Project will bear fruit for pub­lic

Matamata Chronicle - - Your Local News - REX­INE HAWES

A project is un­der­way in Mata­mata that will help grow the bee pop­u­la­tion and also pro­vide an abun­dance of free fruit.

Tran­si­tion Mata­mata has been tak­ing scion wood from es­tab­lished her­itage trees around the com­mu­nity for its Mata­mata Bee Fruit­ful project.

In July, the group started hunt­ing for her­itage fruit trees in the com­mu­nity, such as ap­ple, pear and plum. They also started col­lect­ing the scion wood this month.

The scion wood, which is the top piece of the graft, had to be col­lected in win­ter, be­fore the bar­ren tree started to blos­som.

Tran­si­tion Mata­mata mem­ber Ben Troughton, who leads the project, said the aim is to plant her­itage trees in schools, where in a few years time they will start pro­duc­ing fruit, which will be free for the com­mu­nity to en­joy.

While the trees are in blos­som, they pro­vide food for bees, which he says will also help in­crease their pop­u­la­tion.

They were able to col­lect enough scion wood to grow 150 trees, which is now be­ing stored in a cool place.

Troughton said mem­bers of the New Zealand Tree Crop As­soci- ation will graft the scion wood into root stock and then the trees need to be nur­tured over the next 12 months un­til they can be planted.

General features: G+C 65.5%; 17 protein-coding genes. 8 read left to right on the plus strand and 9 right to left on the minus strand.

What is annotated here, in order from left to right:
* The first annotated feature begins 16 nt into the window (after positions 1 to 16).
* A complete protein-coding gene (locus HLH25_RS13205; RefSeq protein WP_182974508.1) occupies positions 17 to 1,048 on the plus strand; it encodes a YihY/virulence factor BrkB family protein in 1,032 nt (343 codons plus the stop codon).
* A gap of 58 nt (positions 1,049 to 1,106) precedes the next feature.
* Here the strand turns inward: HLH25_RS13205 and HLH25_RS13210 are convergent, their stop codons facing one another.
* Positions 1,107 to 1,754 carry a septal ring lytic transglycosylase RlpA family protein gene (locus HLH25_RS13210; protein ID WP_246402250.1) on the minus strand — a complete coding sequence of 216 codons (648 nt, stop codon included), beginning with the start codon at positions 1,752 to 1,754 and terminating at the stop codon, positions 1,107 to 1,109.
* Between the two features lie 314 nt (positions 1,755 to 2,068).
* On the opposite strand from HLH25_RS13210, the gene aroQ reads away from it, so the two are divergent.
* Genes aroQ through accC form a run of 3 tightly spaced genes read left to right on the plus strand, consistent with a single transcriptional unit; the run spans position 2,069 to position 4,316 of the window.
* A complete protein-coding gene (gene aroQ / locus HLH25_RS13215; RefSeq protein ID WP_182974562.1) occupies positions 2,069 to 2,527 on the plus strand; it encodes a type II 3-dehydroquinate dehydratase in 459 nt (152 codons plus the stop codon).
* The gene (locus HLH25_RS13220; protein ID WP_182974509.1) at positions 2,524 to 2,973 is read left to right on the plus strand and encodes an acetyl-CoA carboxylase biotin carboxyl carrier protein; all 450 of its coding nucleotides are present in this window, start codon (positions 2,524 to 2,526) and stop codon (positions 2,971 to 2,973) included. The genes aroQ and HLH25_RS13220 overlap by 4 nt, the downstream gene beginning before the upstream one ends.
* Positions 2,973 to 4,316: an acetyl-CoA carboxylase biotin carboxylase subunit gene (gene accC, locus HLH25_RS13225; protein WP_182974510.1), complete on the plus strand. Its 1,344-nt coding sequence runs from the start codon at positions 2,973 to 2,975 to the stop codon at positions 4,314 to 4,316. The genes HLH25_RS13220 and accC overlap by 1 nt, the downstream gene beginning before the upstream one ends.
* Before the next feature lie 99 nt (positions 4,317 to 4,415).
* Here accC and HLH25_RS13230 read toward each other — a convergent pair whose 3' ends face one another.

Stu­dents from Mata­mata Col­lege hor­ti­cul­ture class have come on board with the project and will be nur­tur­ing some of the young trees.

In 12 months the young es­tab­lished trees will be planted in 16 schools around the area and in one-to-two years the trees will start to pro­duce fruit.

‘‘The fruit, once it comes into sea­son will be free,’’ says Troughton.

‘‘There will be no re­stric­tions, it will be there for any­one who needs it.

‘‘Fruit is ex­pen­sive and there

‘‘Fruit is ex­pen­sive and there is no rea­son why we can't grow enough for ev­ery­one to en­joy.’’

is no rea­son why we can’t grow enough for ev­ery­one to en­joy.’’

He said ex­cess fruit could be given to a food bank.

The Mata­mata Bee Fruit­ful project will be on-go­ing, mean­ing more trees will be grafted and grown ev­ery year.

‘‘If we start now, in 10 years, there will be an abun­dance of fruit,’’ said Troughton.

Tran­si­tion Mata­mata is a non profit com­mu­nity group pro­mot­ing en­ergy con­ser­va­tion, sus­tain­able liv­ing, and a strong and re­silient lo­cal economy.


Steve Simp­son takes a graft from a plum tree for the Mata­mata Bee Fruit­ful project.

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